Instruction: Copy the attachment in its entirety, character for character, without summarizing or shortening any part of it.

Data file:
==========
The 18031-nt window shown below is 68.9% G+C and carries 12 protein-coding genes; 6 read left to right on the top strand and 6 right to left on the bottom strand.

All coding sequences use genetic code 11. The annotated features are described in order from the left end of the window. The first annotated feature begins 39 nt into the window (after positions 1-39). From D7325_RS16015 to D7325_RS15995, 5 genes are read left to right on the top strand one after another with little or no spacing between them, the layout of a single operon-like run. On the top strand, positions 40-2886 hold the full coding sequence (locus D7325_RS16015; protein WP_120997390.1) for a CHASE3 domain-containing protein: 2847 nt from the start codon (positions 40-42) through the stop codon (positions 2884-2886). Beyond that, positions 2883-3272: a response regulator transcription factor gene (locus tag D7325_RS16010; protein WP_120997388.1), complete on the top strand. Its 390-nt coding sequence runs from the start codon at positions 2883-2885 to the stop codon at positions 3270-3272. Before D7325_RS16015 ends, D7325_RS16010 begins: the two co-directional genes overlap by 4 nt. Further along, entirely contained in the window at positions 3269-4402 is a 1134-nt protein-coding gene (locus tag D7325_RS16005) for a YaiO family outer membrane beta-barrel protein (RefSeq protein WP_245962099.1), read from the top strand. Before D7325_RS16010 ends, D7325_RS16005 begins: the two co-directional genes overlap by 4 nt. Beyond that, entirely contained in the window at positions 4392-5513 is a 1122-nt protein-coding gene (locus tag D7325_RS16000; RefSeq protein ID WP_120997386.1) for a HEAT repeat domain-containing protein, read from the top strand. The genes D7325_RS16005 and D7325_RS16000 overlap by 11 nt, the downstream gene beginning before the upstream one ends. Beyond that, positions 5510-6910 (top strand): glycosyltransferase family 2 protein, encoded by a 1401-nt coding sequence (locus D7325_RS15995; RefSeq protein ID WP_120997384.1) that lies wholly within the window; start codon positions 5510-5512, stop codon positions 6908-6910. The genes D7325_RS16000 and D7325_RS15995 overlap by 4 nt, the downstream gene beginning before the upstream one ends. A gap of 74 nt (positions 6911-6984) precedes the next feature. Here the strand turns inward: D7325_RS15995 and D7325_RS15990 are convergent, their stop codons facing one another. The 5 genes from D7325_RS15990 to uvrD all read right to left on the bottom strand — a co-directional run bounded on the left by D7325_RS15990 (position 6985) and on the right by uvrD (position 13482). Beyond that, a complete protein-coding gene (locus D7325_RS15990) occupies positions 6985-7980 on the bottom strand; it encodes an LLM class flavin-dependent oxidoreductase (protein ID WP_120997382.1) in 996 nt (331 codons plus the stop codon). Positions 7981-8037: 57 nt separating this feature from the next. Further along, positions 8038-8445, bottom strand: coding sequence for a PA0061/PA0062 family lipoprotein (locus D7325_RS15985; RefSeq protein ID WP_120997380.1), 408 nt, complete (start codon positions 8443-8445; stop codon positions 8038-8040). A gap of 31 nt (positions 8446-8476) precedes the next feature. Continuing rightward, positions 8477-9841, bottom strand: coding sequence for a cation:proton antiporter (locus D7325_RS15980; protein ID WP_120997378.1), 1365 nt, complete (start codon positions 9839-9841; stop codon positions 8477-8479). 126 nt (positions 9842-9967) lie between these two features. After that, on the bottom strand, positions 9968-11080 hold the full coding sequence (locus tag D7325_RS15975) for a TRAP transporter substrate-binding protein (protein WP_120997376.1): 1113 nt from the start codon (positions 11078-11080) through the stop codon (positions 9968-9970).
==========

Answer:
The 18031-nt window shown below is 68.9% G+C and carries 12 protein-coding genes; 6 read left to right on the top strand and 6 right to left on the bottom strand.

All coding sequences use genetic code 11. The annotated features are described in order from the left end of the window. The first annotated feature begins 39 nt into the window (after positions 1-39). From D7325_RS16015 to D7325_RS15995, 5 genes are read left to right on the top strand one after another with little or no spacing between them, the layout of a single operon-like run. On the top strand, positions 40-2886 hold the full coding sequence (locus D7325_RS16015; protein WP_120997390.1) for a CHASE3 domain-containing protein: 2847 nt from the start codon (positions 40-42) through the stop codon (positions 2884-2886). Beyond that, positions 2883-3272: a response regulator transcription factor gene (locus tag D7325_RS16010; protein WP_120997388.1), complete on the top strand. Its 390-nt coding sequence runs from the start codon at positions 2883-2885 to the stop codon at positions 3270-3272. Before D7325_RS16015 ends, D7325_RS16010 begins: the two co-directional genes overlap by 4 nt. Further along, entirely contained in the window at positions 3269-4402 is a 1134-nt protein-coding gene (locus tag D7325_RS16005) for a YaiO family outer membrane beta-barrel protein (RefSeq protein WP_245962099.1), read from the top strand. Before D7325_RS16010 ends, D7325_RS16005 begins: the two co-directional genes overlap by 4 nt. Beyond that, entirely contained in the window at positions 4392-5513 is a 1122-nt protein-coding gene (locus tag D7325_RS16000; RefSeq protein ID WP_120997386.1) for a HEAT repeat domain-containing protein, read from the top strand. The genes D7325_RS16005 and D7325_RS16000 overlap by 11 nt, the downstream gene beginning before the upstream one ends. Beyond that, positions 5510-6910 (top strand): glycosyltransferase family 2 protein, encoded by a 1401-nt coding sequence (locus D7325_RS15995; RefSeq protein ID WP_120997384.1) that lies wholly within the window; start codon positions 5510-5512, stop codon positions 6908-6910. The genes D7325_RS16000 and D7325_RS15995 overlap by 4 nt, the downstream gene beginning before the upstream one ends. A gap of 74 nt (positions 6911-6984) precedes the next feature. Here the strand turns inward: D7325_RS15995 and D7325_RS15990 are convergent, their stop codons facing one another. The 5 genes from D7325_RS15990 to uvrD all read right to left on the bottom strand — a co-directional run bounded on the left by D7325_RS15990 (position 6985) and on the right by uvrD (position 13482). Beyond that, a complete protein-coding gene (locus D7325_RS15990) occupies positions 6985-7980 on the bottom strand; it encodes an LLM class flavin-dependent oxidoreductase (protein ID WP_120997382.1) in 996 nt (331 codons plus the stop codon). Positions 7981-8037: 57 nt separating this feature from the next. Further along, positions 8038-8445, bottom strand: coding sequence for a PA0061/PA0062 family lipoprotein (locus D7325_RS15985; RefSeq protein ID WP_120997380.1), 408 nt, complete (start codon positions 8443-8445; stop codon positions 8038-8040). A gap of 31 nt (positions 8446-8476) precedes the next feature. Continuing rightward, positions 8477-9841, bottom strand: coding sequence for a cation:proton antiporter (locus D7325_RS15980; protein ID WP_120997378.1), 1365 nt, complete (start codon positions 9839-9841; stop codon positions 8477-8479). 126 nt (positions 9842-9967) lie between these two features. After that, on the bottom strand, positions 9968-11080 hold the full coding sequence (locus tag D7325_RS15975) for a TRAP transporter substrate-binding protein (protein WP_120997376.1): 1113 nt from the start codon (positions 11078-11080) through the stop codon (positions 9968-9970).